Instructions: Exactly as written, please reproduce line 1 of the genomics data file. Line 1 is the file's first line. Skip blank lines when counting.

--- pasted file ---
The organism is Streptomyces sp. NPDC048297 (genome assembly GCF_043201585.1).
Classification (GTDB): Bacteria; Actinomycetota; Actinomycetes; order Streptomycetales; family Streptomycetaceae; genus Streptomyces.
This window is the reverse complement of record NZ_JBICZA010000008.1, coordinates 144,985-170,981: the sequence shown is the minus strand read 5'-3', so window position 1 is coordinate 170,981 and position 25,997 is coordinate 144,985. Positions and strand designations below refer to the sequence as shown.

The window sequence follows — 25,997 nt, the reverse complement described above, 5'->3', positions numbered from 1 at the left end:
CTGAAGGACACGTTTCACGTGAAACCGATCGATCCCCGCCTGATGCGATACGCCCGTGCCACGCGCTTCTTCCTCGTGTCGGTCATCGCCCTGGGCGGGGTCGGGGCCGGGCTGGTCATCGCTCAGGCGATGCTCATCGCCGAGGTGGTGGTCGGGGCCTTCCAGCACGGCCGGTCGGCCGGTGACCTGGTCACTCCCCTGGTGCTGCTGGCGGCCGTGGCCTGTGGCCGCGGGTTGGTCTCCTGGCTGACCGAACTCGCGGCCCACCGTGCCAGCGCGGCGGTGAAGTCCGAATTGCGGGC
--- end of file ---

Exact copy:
The organism is Streptomyces sp. NPDC048297 (genome assembly GCF_043201585.1).